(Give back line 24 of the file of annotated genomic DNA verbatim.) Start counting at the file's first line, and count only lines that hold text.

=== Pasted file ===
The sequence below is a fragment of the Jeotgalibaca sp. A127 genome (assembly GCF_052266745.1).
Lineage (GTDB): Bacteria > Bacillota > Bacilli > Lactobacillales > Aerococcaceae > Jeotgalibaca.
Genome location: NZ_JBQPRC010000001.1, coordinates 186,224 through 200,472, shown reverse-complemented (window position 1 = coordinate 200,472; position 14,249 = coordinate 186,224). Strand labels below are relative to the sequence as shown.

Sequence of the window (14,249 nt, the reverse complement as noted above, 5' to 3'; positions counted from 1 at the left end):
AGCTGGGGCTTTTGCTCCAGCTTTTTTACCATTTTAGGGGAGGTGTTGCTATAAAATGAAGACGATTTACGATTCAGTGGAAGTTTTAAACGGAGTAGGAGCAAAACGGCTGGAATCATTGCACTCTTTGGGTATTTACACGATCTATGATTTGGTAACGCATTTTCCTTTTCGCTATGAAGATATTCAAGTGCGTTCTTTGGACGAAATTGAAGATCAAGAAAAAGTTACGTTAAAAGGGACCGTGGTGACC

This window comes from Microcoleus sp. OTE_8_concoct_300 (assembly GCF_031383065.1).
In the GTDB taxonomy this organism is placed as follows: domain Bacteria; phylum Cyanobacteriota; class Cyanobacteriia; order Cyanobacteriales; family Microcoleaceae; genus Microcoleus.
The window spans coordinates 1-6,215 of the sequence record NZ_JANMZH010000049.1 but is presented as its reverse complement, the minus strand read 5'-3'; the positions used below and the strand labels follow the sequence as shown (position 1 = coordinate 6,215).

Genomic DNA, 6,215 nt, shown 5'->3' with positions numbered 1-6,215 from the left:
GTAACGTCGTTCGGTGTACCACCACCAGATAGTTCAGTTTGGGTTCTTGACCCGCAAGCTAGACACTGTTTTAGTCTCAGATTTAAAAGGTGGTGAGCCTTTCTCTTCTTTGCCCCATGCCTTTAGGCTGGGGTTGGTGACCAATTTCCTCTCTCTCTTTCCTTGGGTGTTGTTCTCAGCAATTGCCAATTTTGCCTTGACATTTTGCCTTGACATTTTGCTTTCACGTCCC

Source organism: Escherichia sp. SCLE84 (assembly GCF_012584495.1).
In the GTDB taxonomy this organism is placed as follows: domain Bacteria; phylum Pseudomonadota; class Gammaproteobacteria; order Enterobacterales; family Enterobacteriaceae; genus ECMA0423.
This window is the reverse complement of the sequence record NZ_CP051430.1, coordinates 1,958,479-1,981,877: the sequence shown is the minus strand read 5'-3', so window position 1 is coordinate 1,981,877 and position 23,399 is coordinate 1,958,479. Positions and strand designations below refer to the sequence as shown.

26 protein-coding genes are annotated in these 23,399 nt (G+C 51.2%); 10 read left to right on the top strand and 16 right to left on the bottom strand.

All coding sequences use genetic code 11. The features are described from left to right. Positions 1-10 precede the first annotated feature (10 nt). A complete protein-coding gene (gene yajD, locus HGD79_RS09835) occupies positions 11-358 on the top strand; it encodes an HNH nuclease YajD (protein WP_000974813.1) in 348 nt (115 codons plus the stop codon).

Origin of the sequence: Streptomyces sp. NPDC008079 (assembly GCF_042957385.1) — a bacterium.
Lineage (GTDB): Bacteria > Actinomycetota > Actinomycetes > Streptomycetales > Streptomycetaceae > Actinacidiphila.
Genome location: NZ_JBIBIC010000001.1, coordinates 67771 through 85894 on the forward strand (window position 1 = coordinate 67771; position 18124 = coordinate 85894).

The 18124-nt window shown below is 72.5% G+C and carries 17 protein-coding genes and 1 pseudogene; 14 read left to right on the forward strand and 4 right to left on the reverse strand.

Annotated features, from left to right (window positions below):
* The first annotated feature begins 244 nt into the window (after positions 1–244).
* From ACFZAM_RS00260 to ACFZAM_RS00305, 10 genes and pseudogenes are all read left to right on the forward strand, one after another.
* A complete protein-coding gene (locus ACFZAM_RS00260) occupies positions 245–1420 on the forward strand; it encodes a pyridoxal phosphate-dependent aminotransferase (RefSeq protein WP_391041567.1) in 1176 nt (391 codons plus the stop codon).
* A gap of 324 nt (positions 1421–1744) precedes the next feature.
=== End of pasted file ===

* A gap of 324 nt (positions 1421–1744) precedes the next feature.